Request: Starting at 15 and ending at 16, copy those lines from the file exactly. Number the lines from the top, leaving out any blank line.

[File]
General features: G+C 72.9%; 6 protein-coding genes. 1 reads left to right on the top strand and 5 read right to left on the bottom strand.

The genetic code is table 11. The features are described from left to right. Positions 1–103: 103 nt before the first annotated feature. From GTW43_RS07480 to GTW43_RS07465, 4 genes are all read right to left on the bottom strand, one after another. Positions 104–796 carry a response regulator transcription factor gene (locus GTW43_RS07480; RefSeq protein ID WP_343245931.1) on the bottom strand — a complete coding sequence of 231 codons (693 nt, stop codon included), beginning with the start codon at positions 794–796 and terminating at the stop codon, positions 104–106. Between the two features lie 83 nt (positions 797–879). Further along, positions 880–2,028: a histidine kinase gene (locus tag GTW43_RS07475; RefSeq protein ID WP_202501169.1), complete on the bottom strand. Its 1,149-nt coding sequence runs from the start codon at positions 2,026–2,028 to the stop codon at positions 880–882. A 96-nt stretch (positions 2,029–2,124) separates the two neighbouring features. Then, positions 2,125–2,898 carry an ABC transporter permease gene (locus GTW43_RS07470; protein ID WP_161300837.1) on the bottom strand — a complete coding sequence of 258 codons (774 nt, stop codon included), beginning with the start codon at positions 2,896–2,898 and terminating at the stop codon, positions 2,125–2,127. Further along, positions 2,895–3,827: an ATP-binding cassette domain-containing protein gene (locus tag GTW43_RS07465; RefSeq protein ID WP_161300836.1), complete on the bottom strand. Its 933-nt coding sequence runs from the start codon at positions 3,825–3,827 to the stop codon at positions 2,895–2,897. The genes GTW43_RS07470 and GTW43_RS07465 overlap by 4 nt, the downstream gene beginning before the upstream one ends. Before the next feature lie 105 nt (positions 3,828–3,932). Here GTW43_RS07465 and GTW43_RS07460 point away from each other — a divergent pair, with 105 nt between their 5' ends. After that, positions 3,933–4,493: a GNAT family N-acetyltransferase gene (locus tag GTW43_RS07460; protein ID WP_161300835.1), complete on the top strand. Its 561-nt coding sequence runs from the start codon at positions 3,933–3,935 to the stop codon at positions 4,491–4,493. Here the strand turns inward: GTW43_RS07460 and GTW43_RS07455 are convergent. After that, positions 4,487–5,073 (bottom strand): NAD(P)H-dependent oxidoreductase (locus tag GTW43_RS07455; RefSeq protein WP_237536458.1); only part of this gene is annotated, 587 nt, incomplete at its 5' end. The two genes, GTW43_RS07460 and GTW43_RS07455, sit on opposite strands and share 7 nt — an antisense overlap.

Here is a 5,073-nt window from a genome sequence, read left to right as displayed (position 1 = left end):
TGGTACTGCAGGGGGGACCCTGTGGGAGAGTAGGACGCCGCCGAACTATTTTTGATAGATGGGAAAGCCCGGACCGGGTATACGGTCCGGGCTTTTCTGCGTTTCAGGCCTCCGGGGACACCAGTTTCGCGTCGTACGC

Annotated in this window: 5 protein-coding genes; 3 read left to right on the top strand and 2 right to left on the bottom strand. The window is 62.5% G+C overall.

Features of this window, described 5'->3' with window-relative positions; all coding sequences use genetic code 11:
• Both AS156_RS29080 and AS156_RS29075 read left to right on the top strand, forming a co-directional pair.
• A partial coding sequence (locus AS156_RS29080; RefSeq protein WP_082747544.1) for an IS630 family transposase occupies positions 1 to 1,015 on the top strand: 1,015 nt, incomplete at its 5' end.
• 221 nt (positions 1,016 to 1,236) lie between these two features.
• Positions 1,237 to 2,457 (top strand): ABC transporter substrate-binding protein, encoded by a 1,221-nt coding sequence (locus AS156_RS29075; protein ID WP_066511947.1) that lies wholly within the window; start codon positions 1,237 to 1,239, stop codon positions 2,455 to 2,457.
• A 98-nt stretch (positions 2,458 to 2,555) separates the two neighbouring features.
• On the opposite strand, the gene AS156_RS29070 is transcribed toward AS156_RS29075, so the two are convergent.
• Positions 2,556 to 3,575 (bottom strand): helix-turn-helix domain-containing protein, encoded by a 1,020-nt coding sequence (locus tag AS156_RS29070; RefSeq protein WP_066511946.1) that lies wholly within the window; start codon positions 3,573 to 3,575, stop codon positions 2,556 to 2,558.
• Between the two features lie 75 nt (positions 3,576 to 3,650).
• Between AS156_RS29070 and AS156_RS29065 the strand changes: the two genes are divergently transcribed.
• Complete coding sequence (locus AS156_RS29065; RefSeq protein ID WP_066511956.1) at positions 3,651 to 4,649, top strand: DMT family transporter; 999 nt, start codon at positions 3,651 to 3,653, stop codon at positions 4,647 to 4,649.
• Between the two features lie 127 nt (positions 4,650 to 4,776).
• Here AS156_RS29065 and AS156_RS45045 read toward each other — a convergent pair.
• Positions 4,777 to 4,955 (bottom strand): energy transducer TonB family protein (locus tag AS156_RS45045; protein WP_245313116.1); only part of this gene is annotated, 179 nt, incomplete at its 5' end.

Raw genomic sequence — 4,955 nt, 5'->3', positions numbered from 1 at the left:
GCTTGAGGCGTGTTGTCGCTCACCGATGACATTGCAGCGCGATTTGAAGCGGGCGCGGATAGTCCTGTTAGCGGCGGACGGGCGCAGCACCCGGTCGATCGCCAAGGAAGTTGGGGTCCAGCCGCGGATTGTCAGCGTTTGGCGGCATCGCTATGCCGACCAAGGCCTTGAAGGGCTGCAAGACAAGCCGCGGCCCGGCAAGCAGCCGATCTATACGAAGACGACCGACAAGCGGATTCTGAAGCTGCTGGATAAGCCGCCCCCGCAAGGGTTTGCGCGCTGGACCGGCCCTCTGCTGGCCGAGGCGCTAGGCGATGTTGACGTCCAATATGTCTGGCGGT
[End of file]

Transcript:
• Between AS156_RS29070 and AS156_RS29065 the strand changes: the two genes are divergently transcribed.
• Complete coding sequence (locus AS156_RS29065; RefSeq protein ID WP_066511956.1) at positions 3,651 to 4,649, top strand: DMT family transporter; 999 nt, start codon at positions 3,651 to 3,653, stop codon at positions 4,647 to 4,649.